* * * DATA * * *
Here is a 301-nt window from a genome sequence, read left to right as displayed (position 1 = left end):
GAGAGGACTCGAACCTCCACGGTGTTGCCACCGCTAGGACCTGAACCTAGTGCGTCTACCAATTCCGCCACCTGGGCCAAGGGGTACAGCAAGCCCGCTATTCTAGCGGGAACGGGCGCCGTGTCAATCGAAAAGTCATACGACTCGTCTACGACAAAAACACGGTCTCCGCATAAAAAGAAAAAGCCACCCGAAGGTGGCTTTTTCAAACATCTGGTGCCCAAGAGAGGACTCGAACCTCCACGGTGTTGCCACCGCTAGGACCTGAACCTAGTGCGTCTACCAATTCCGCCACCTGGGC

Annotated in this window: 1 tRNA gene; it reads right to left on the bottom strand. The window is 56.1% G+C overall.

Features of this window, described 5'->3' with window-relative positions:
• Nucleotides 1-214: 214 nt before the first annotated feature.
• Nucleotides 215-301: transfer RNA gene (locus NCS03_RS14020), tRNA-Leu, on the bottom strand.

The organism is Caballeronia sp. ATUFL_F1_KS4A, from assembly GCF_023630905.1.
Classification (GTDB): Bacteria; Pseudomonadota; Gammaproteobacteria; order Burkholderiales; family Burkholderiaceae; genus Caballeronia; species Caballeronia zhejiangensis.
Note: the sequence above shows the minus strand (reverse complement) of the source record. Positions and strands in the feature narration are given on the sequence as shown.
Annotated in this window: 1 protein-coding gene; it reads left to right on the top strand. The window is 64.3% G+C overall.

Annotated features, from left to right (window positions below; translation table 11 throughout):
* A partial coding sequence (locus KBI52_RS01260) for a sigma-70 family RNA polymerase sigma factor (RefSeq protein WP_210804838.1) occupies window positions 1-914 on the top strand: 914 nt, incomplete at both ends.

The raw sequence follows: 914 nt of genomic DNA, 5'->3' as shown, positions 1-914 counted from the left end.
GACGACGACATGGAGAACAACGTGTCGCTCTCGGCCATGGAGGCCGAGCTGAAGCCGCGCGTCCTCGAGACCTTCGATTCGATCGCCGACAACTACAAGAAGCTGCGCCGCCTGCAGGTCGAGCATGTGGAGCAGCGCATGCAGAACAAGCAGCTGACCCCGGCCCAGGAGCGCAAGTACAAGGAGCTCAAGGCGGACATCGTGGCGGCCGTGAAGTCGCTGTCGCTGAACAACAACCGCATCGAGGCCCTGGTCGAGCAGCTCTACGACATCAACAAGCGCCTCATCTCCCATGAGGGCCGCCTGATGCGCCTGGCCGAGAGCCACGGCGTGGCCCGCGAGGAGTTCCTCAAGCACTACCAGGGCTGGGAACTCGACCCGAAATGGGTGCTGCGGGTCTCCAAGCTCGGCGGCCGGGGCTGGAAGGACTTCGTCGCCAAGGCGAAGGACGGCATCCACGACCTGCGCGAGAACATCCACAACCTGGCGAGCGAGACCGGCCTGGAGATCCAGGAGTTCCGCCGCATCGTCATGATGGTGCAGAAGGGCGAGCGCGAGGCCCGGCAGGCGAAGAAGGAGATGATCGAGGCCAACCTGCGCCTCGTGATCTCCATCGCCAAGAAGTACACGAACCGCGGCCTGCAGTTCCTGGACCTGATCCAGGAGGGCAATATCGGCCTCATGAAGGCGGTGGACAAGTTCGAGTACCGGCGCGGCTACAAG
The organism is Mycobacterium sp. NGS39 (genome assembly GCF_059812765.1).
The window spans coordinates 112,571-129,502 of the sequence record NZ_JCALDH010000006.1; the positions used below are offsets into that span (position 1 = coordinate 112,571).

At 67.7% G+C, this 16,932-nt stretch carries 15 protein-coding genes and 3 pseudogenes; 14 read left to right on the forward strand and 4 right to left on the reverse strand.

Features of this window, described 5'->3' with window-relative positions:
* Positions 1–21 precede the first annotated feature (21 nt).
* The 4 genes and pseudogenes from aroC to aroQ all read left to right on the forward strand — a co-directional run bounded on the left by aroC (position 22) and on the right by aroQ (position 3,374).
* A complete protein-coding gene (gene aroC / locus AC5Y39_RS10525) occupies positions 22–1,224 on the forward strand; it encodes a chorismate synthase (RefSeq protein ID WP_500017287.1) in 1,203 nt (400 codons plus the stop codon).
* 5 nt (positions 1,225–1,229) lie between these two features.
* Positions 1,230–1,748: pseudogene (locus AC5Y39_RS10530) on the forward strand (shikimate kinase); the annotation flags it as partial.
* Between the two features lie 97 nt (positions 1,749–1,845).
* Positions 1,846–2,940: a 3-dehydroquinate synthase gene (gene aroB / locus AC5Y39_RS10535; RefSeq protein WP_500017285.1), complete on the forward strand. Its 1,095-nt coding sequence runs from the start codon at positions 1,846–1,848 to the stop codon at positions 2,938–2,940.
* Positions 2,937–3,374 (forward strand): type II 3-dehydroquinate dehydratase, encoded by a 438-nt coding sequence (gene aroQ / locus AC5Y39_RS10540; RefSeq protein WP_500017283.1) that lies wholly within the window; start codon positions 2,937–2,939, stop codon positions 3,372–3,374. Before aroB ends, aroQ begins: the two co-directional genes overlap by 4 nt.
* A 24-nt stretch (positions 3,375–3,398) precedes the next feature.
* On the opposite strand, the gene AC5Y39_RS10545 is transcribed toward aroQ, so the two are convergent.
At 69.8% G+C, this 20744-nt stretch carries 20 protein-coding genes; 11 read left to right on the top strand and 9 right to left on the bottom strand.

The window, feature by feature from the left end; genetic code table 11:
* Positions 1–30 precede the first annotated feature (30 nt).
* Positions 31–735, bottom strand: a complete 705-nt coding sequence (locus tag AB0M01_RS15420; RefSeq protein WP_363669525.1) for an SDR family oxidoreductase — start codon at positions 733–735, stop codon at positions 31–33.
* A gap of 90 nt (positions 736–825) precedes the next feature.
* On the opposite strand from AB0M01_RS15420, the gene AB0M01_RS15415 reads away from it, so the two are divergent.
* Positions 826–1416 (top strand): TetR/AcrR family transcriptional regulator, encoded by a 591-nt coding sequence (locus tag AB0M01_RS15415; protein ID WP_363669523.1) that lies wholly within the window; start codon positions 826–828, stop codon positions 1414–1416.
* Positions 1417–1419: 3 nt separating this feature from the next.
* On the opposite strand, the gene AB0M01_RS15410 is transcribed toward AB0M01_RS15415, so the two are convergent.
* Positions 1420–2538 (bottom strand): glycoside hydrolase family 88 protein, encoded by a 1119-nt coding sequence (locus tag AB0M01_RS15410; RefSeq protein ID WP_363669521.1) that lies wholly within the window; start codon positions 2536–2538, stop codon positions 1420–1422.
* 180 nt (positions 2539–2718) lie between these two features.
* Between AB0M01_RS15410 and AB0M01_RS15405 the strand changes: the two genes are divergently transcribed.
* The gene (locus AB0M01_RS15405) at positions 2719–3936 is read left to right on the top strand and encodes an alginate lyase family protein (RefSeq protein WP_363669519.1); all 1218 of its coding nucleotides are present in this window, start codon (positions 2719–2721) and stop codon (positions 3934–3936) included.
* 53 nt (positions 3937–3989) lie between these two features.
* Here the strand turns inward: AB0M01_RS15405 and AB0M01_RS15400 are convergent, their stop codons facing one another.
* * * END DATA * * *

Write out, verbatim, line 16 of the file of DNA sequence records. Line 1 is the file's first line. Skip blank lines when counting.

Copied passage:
The window spans coordinates 112,571-129,502 of the sequence record NZ_JCALDH010000006.1; the positions used below are offsets into that span (position 1 = coordinate 112,571).